Incentivising methane mitigation

Melissa Cox, Veolia Institute

Perhaps the principal obstacle to slowing anthropogenic climate change is that the release of greenhouse gases (GHGs) is inextricably linked to things that we don’t want to do without. Burning fossil fuels to produce heat and energy has underpinned industry, and hence our economy, for centuries. The fact that CO2 is produced in the process is inconvenient, but seemingly unavoidable, unless the – so far – misaligned incentives are turned into a real stimulus for decoupling economic growth and CO2 emissions. That is the first lever of action.

There is another GHG that is arguably as important as CO2, and may prove easier to tackle by virtue of not being linked to the production of something useful: methane. That is the other lever. This was the focus of an international Conference hosted by the Veolia Institute, jointly with the Agence Française de Développement and the Prince Albert II de Monaco Foundation, on 9th November 2015, along with two associated COP21 side-events held on December 8 at COP21. The most prevalent of the Short-Lived Climate Pollutants (SLCPs), methane accounts for one-third of GHGs. It does not remain in the atmosphere as long as CO2 – its half-life is only around a decade – but it certainly packs a punch: its impact on climate has been shown to be a colossal 84 times as great as CO2 over a 20 year period. So in terms of getting to grips with GHGs in the near term, the way we deal with methane could prove to be critical. The good news is that many strategies to mitigate methane emissions already exist. The challenge is thus not to create new technologies, but to identify the appropriate incentives to ensure these strategies are implemented and solutions scaled-up.

An illustration of the challenge comes from landfills (third source of anthropogenic methane) where methane is produced when waste buried in landfill decomposes anaerobically. The technology exists and operators know how to capture it, to flare to prevent it entering the atmosphere and even to recover the gas and turn it into an alternative source of energy. However, this will not happen without a financial incentive to make the process viable. There additionally needs to be regulation of landfill tariffs and power prices, which currently vary enormously from region to region.

As for the largest industrial source of methane, it comes from various leakages of methane in oil and gas operations and distribution. The business actors in this sector have the resources, the technologies and the means to drastically reduce methane emissions.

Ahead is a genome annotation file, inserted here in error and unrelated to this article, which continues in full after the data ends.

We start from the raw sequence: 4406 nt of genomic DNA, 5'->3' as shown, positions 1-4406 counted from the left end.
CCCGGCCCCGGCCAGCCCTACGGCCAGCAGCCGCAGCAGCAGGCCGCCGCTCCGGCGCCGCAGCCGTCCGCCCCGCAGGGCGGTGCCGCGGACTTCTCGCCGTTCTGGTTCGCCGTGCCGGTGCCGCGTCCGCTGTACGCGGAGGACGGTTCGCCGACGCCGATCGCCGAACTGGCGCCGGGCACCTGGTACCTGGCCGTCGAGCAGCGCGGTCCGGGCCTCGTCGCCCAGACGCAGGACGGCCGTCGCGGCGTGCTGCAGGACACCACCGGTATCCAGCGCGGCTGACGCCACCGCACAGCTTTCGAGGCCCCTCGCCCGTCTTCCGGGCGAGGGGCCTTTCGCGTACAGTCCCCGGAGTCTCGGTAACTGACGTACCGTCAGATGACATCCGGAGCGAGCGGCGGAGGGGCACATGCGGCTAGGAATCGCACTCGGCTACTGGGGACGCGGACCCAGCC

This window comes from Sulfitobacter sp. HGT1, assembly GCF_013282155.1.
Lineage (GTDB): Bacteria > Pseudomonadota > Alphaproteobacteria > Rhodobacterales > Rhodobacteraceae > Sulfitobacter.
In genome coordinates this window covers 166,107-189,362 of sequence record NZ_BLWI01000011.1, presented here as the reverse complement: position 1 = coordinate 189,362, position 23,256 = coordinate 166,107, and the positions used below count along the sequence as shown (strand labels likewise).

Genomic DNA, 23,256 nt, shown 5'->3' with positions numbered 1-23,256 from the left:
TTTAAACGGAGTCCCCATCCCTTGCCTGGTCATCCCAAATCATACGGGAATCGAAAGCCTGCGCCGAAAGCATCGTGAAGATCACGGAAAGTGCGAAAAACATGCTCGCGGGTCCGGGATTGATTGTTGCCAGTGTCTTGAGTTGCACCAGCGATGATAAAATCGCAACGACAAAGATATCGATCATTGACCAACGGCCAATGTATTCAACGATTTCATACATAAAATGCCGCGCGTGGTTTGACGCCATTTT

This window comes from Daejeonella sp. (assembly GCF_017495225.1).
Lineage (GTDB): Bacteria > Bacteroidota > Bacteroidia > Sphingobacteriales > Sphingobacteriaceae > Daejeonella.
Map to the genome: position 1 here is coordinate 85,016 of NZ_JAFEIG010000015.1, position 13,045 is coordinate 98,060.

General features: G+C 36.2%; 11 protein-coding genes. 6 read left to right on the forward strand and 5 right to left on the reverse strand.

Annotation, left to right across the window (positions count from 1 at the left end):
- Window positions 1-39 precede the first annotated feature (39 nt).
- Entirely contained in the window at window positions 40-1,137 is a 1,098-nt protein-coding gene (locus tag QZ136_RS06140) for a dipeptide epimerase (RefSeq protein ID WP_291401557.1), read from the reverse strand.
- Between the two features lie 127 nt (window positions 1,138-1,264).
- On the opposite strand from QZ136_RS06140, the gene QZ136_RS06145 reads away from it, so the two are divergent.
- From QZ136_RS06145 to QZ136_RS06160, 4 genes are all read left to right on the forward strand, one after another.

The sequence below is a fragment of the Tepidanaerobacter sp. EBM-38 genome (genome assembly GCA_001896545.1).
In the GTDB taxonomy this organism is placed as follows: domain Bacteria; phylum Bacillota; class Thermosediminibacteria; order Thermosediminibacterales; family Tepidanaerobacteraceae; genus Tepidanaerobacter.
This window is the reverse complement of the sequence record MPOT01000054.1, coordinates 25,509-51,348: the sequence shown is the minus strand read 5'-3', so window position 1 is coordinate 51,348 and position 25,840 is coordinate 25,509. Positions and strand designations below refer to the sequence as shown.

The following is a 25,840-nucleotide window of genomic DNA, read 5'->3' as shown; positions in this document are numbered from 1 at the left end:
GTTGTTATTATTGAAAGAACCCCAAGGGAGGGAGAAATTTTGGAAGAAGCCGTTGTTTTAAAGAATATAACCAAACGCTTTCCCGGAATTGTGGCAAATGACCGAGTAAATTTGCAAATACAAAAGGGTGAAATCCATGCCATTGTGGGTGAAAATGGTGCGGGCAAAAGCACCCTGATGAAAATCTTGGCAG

Last but not least comes methane from agriculture: from livestock and from rice farming to a smaller extent. In the latter case, a solution is to intermittently drain the field. The deployment of this technique known as Alternate Wetting and Drying (AWD) is already used in China, motivated by the financial expedience of saving irrigation water. The real challenge is to innovate and up-scale these technologies to make 140 million farmers follow that practice.

A potentially powerful incentive would be to put a price on methane – like carbon. Since its impact on climate is 84 times greater than carbon, it should arguably be priced 84 times higher. This would provide a financial incentive for mitigation that is proportionate to the potential cost of inaction.

Meanwhile, the World Bank has developed a climate finance mechanism called the Pilot Auction Facility (PAF), which coordinates the auction of a ‘put option’ an option to sell assets at an agreed price on or before a particular date for methane projects – guaranteeing the practitioner a minimum sale price for carbon credits, and hence providing a financial incentive to invest in the project. At scale, this could provide further assistance for private sector investment in methane reduction projects.

More generally, financial resources are available and the challenge is to direct investments towards low-emitting projects and operate a real transition towards a low-carbon future.

Methane mitigation is critical for achieving short-term targets in GHG reductions. The solutions already exist and they can come with positive returns: health improvement, and profitable projects. The innovation lies, as Dr. Ramanathan from the University of California stated at the Methane conference on November 9th, “in the convergence of scientists, policy-makers and companies working together because everyone benefits”.